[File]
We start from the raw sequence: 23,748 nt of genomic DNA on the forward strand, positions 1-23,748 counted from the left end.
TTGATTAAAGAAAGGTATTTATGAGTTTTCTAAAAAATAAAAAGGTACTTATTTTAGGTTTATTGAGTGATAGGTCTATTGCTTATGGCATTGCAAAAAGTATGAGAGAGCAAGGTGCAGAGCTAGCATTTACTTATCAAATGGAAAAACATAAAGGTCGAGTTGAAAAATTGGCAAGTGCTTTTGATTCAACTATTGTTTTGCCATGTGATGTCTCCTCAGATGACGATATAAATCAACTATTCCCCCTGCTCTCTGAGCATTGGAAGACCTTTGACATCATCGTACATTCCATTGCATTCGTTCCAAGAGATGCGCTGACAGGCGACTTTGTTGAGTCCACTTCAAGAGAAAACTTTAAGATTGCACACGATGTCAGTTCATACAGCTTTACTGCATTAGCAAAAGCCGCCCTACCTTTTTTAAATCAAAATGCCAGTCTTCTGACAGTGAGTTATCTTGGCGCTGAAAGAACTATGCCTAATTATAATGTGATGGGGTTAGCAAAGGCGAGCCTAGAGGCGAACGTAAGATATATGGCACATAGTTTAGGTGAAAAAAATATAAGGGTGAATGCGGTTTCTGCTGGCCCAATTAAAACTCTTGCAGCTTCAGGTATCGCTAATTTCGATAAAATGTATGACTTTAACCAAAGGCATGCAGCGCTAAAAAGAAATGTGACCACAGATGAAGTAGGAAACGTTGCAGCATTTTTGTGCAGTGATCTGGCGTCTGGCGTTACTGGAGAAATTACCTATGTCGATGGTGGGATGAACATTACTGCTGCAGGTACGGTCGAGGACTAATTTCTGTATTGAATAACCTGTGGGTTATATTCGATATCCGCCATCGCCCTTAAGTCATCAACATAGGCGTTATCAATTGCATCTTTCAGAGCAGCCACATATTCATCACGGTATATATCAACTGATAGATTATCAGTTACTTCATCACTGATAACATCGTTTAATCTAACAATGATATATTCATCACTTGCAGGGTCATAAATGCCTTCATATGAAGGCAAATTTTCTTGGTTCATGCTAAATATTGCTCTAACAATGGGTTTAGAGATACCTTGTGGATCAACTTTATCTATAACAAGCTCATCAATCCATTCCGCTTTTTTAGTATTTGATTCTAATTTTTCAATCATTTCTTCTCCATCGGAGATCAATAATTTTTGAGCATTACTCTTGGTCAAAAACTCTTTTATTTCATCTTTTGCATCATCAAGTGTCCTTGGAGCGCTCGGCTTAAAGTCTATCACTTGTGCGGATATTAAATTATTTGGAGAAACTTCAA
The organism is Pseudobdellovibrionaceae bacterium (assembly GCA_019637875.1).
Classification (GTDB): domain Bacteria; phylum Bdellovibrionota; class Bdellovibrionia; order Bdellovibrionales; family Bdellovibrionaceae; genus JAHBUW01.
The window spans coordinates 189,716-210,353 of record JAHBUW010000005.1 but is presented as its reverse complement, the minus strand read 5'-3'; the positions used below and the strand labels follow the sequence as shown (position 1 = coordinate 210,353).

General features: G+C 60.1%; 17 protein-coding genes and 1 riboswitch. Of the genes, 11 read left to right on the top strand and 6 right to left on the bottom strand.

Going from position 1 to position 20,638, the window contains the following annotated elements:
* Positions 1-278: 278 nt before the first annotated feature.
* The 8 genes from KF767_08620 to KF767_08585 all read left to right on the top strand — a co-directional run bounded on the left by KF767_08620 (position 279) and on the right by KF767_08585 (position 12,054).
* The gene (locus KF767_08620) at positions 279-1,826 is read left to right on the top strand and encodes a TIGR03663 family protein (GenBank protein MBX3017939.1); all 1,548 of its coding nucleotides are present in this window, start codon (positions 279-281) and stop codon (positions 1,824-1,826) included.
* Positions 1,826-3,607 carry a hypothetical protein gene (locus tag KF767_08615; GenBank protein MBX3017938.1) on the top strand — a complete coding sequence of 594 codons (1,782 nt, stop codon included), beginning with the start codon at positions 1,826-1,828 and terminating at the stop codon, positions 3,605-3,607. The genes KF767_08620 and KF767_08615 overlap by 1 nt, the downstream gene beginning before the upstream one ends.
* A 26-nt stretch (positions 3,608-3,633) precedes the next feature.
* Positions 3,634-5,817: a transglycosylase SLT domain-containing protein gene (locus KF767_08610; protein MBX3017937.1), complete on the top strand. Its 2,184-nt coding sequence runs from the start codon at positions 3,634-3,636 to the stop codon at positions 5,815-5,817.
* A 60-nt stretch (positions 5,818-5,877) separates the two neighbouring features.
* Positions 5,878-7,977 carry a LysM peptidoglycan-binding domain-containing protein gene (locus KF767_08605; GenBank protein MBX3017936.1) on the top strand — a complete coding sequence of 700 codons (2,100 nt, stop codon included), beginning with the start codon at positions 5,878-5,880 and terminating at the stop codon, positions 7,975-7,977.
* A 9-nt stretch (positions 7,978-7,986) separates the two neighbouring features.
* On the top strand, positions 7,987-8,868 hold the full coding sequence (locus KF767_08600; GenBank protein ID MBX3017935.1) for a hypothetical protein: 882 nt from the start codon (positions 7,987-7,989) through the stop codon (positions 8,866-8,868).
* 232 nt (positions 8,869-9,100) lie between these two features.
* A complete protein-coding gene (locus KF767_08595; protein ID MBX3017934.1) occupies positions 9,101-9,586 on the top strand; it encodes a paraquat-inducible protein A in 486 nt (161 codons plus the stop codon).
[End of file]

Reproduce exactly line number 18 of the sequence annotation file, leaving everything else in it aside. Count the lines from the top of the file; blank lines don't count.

* 232 nt (positions 8,869-9,100) lie between these two features.